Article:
The third phase is related to the computation of a feature vector which models the whole activity, starting from the centroid vectors computed by the clustering algorithm. In more detail, vectors are sorted considering the order in which the cluster’s elements occur during the activity. The activity features vector is composed of concatenating the sorted centroid vectors. For example, considering an activity featured by and , after running the -means algorithm, one of the possible outputs could be the following sequence of cluster IDs: , meaning that the first three posture vectors belong to cluster 2, the fourth and the fifth are associated with cluster 3, and so on. In this case, the activity features vector is . A feature activity vector has a dimension of that can be handled without using dimensionality reduction algorithms, such as PCA, if is small.

The classification step aims to associate each feature activity vector to the correct activity. Many machine learning algorithms may be applied to fulfil this task, among them a SVM. Considering a number of training vectors and a vector of labels , where , a binary SVM can be formulated as follows [39]:whereis the optimal hyperplane that allows separation between classes in the feature space, is a constant, and are nonnegative variables which consider training errors. The function allows transforming between the features space and an higher dimensional space where the data are separable. Considering two training vectors and , the kernel function can be defined asIn this work the Radial Basis Function (RBF) kernel has been used whereIt follows that and are the parameters that have to be estimated prior using the SVM.

The idea herein exploited is to use a multiclass SVM, where each class represents an activity of the dataset. In order to extend the role from a binary to a multiclass classifier, some approaches have been proposed in the literature. In [40], the authors compared many methods and found that the “one-against-one” is one of the most suitable for practical use. It is implemented in LIBSVM [41] and it is the approach used in this work. The “one-against-one” approach is based on the construction of several binary SVM classifiers; in more detail, a number of binary SVMs are necessary in a -classes dataset. This happens because each SVM is trained to distinguish between 2 classes, and the final decision is taken exploiting a voting strategy among all the binary classifiers. During the training phase, the activity feature vectors are given as inputs to the multiclass SVM, together with the label of the action. In the test phase, the activity label is obtained from the classifier.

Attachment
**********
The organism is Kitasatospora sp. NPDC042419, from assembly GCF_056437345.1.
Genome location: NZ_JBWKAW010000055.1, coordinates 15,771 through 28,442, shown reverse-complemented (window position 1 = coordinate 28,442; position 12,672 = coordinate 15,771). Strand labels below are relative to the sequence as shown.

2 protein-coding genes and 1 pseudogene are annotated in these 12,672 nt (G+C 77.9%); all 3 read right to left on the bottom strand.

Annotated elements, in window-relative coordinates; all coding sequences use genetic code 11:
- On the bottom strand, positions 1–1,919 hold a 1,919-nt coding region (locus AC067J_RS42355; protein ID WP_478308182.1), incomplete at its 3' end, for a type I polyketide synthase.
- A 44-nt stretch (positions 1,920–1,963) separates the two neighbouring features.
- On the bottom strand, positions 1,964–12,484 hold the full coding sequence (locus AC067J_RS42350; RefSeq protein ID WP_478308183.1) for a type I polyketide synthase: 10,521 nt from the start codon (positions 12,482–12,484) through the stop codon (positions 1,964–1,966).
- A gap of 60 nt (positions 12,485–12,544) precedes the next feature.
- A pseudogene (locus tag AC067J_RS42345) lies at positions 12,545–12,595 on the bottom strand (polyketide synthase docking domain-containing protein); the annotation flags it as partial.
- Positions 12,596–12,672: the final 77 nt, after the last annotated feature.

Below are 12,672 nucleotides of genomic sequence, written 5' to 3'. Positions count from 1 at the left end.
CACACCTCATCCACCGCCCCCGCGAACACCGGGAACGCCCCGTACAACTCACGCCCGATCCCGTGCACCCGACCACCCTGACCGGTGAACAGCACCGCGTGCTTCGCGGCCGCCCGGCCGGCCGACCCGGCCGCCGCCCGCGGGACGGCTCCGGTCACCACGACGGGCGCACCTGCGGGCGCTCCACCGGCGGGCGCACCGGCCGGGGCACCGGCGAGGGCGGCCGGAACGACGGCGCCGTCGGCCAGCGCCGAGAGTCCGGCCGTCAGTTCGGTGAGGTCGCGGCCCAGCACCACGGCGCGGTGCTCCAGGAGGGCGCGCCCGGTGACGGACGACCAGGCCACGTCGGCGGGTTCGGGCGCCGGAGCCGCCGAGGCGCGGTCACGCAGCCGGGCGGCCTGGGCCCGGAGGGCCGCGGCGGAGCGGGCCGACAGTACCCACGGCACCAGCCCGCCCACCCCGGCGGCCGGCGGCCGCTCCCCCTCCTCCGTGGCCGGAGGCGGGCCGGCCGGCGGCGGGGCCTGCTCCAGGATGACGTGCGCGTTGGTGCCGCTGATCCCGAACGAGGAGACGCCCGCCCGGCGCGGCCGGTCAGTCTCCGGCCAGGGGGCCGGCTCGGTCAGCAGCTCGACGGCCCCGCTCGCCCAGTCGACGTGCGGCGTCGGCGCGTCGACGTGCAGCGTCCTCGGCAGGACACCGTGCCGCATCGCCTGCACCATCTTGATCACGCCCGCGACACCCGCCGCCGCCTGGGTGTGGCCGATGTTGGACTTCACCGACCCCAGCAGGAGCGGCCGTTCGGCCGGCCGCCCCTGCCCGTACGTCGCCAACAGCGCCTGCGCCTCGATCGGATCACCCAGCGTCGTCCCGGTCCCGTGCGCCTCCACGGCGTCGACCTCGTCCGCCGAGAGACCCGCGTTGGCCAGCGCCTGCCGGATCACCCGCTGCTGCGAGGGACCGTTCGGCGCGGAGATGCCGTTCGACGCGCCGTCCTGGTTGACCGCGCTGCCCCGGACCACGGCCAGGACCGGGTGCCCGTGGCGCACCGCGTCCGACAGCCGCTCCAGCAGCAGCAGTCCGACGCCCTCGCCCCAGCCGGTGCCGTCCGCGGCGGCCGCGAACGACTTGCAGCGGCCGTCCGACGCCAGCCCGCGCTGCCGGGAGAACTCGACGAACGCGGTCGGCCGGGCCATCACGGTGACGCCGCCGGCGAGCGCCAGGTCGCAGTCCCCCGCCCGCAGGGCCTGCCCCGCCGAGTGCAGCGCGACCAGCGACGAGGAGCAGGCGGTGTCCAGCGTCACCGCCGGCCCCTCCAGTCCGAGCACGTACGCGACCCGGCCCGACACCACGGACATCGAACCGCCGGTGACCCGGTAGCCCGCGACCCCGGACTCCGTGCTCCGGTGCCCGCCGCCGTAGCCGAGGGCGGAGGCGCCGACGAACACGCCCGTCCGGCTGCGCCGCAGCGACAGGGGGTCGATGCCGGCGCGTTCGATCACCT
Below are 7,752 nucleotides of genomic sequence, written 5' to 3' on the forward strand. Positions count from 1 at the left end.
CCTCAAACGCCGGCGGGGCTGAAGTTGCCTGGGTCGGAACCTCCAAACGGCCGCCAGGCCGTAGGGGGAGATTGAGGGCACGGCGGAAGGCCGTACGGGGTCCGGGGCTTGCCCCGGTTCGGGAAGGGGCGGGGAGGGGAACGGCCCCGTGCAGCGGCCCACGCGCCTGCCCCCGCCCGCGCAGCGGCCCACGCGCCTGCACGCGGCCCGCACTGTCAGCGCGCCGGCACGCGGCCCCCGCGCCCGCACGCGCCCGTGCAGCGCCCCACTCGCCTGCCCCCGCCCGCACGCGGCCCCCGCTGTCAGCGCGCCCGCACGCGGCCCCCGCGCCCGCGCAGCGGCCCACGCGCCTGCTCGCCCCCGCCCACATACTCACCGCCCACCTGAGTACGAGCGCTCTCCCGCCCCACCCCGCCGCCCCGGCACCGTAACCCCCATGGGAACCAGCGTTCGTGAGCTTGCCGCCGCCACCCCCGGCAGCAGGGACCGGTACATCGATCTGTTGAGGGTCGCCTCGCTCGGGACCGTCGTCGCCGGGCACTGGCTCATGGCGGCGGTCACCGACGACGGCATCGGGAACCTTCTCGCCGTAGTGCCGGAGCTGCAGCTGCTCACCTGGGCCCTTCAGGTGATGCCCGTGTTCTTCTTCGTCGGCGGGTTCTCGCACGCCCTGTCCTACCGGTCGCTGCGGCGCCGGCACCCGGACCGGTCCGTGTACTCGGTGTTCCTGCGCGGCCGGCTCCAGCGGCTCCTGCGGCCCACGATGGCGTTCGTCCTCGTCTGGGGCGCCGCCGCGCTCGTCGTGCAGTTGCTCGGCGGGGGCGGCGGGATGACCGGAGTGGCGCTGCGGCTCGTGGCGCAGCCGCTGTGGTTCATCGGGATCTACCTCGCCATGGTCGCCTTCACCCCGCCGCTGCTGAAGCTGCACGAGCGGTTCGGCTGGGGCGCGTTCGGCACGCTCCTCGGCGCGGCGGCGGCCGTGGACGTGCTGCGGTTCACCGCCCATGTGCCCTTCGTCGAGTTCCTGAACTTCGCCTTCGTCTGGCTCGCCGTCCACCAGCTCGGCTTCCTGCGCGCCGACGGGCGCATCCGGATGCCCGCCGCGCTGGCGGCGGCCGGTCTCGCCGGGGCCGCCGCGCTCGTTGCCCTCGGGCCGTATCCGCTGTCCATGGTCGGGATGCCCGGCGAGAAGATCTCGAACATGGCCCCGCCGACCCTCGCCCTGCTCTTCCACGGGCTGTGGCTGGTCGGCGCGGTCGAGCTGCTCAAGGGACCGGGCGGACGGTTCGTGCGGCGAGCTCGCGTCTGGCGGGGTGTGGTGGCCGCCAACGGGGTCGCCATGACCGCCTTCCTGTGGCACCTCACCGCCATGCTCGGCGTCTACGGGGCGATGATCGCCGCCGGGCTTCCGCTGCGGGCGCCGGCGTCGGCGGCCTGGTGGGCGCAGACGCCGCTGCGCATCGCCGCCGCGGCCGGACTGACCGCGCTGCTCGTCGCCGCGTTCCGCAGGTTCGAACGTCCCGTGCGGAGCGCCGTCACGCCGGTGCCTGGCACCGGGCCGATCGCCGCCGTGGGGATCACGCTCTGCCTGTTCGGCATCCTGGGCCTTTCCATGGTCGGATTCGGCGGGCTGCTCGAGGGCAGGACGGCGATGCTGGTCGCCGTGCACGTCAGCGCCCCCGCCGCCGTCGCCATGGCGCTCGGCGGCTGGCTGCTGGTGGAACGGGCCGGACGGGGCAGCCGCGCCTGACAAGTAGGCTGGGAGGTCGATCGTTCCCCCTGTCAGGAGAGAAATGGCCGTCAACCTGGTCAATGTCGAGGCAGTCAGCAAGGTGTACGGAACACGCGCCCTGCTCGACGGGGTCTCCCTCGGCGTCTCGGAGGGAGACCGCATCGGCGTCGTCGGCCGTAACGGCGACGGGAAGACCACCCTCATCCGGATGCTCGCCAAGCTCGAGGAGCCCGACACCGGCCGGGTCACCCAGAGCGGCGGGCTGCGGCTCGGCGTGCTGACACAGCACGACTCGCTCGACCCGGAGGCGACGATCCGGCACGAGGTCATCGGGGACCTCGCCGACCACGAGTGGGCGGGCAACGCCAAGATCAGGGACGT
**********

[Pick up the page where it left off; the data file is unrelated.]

4. Experimental Results

The algorithm performance is evaluated on five publicly available datasets. In order to perform an objective comparison to previous works, the reference test procedures have been considered for each dataset. The performance indicators are evaluated using four different subsets of joints, shown in Figure 2, going from a minimum of up to a maximum of joints. Finally, in order to evaluate the performance in AAL scenarios, some suitable activities related to AAL are selected from the datasets, and the recognition accuracies are evaluated.

Figure 2: Subsets of joints considered in the evaluation of the proposed algorithm. The whole skeleton is represented by joints, the selected ones are depicted as green circles, while the discarded joints are represented by red squares. Subsets of (a), (b), and (c) joints, and the whole set of joints (d), are selected.
4.1. Datasets

Five different 3D datasets have been considered in this work, each of them including a different set of activities and gestures.

KARD dataset [29] is composed of activities that can be divided into 10 gestures (horizontal arm wave, high arm wave, two-hand wave, high throw, draw X, draw tick, forward kick, side kick, bend, and hand clap), and eight actions (catch cap, toss paper, take umbrella, walk, phone call, drink, sit down, and stand up). This dataset has been captured in a controlled environment, that is, an office with a static background, and a Kinect device placed at a distance of 2-3 m from the subject. Some objects were present in the area, useful to perform some of the actions: a desk with a phone, a coat rack, and a waste bin. The activities have been performed by 10 young people (nine males and one female), aged from 20 to 30 years, and from 150 to 185 cm tall. Each person repeated each activity 3 times, creating a number of 540 sequences. The dataset is composed of RGB and depth frames captured at a rate of 30 fps, with a resolution. In addition, 15 joints of the skeleton in world and screen coordinates are provided. The skeleton has been captured using OpenNI libraries [42].